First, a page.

File Name: chemical structure and bonding .zip
This chapter provides a review of material covered in a standard freshman general-chemistry course through a discussion of the following topics:. Organic chemistry studies the properties and reactions of organic compounds.
1: Structure and Bonding
Chemical bonding describes a variety of interactions that hold atoms together in chemical compounds. Chemical bonds are the connections between atoms in a molecule. These bonds include both strong intramolecular interactions, such as covalent and ionic bonds. They are related to weaker intermolecular forces, such as dipole-dipole interactions, the London dispersion forces, and hydrogen bonding. The weaker forces will be discussed in a later concept. Chemical bonds : This pictures shows examples of chemical bonding using Lewis dot notation.
Hydrogen and carbon are not bonded, while in water there is a single bond between each hydrogen and oxygen. Bonds, especially covalent bonds, are often represented as lines between bonded atoms. Acetylene has a triple bond, a special type of covalent bond that will be discussed later. Chemical bonds are the forces of attraction that tie atoms together.
The nature of the interaction between the atoms depends on their relative electronegativity. Atoms with equal or similar electronegativity form covalent bonds, in which the valence electron density is shared between the two atoms. The electron density resides between the atoms and is attracted to both nuclei.
This type of bond forms most frequently between two non- metals. When there is a greater electronegativity difference than between covalently bonded atoms, the pair of atoms usually forms a polar covalent bond. The electrons are still shared between the atoms, but the electrons are not equally attracted to both elements. As a result, the electrons tend to be found near one particular atom most of the time.
Again, polar covalent bonds tend to occur between non-metals. Finally, for atoms with the largest electronegativity differences such as metals bonding with nonmetals , the bonding interaction is called ionic, and the valence electrons are typically represented as being transferred from the metal atom to the nonmetal.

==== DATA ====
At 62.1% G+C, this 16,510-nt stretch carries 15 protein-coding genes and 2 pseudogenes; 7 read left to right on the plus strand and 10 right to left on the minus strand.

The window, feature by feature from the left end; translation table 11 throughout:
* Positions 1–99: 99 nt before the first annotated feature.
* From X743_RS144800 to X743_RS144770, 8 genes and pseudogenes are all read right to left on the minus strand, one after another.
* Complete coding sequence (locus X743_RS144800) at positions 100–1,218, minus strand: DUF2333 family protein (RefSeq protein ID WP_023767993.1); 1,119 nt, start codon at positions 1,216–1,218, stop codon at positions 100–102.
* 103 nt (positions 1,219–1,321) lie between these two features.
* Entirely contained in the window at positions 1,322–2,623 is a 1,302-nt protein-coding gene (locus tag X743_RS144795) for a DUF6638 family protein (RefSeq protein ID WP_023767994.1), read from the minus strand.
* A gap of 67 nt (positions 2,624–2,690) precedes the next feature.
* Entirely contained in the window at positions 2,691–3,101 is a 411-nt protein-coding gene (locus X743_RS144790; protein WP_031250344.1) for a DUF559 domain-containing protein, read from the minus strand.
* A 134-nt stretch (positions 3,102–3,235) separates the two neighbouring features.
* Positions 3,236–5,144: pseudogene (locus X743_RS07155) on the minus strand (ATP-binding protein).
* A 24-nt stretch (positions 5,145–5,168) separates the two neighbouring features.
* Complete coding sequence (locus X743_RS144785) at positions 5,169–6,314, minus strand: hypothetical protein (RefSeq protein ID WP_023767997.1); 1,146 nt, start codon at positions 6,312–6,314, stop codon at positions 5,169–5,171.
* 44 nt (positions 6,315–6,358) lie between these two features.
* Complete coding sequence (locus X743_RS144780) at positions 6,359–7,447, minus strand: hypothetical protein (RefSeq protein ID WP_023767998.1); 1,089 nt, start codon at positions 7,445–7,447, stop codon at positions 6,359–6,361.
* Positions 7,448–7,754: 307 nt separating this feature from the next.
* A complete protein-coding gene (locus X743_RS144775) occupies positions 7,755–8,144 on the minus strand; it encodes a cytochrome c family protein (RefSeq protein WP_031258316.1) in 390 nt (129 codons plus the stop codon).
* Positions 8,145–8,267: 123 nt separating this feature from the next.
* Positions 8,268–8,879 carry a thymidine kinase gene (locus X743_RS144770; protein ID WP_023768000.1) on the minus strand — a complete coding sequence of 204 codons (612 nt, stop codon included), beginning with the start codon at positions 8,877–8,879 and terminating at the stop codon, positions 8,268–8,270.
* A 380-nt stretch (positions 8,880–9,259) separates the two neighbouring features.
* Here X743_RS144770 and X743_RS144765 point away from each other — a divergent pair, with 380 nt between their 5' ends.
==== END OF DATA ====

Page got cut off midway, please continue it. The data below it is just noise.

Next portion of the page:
Once the electrons have been transferred to the non-metal, both the metal and the non-metal are considered to be ions. The two oppositely charged ions attract each other to form an ionic compound. Covalent interactions are directional and depend on orbital overlap, while ionic interactions have no particular directionality. Each of these interactions allows the atoms involved to gain eight electrons in their valence shell, satisfying the octet rule and making the atoms more stable.
These atomic properties help describe the macroscopic properties of compounds. For example, smaller covalent compounds that are held together by weaker bonds are frequently soft and malleable. On the other hand, longer-range covalent interactions can be quite strong, making their compounds very durable. Ionic compounds, though composed of strong bonding interactions, tend to form brittle crystalline lattices.
Ionic bonds are a subset of chemical bonds that result from the transfer of valence electrons, typically between a metal and a nonmetal. Ionic bonds are a class of chemical bonds that result from the exchange of one or more valence electrons from one atom, typically a metal, to another, typically a nonmetal. This electron exchange results in an electrostatic attraction between the two atoms called an ionic bond. An atom that loses one or more valence electrons to become a positively charged ion is known as a cation, while an atom that gains electrons and becomes negatively charged is known as an anion.
This exchange of valence electrons allows ions to achieve electron configurations that mimic those of the noble gases, satisfying the octet rule. The octet rule states that an atom is most stable when there are eight electrons in its valence shell. Atoms with less than eight electrons tend to satisfy the duet rule, having two electrons in their valence shell. By satisfying the duet rule or the octet rule, ions are more stable. An anion is indicated by a negative superscript charge - something to the right of the atom.
Similarly, if a chlorine atom gains an extra electron, it becomes the chloride ion, Cl —. Both ions form because the ion is more stable than the atom due to the octet rule. Once the oppositely charged ions form, they are attracted by their positive and negative charges and form an ionic compound. Ionic bonds are also formed when there is a large electronegativity difference between two atoms. This difference causes an unequal sharing of electrons such that one atom completely loses one or more electrons and the other atom gains one or more electrons, such as in the creation of an ionic bond between a metal atom sodium and a nonmetal fluorine.
Formation of sodium fluoride : The transfer of electrons and subsequent attraction of oppositely charged ions. To determine the chemical formulas of ionic compounds, the following two conditions must be satisfied:. This is because Mg has two valence electrons and it would like to get rid of those two ions to obey the octet rule. Fluorine has seven valence electrons and usually forms the F — ion because it gains one electron to satisfy the octet rule.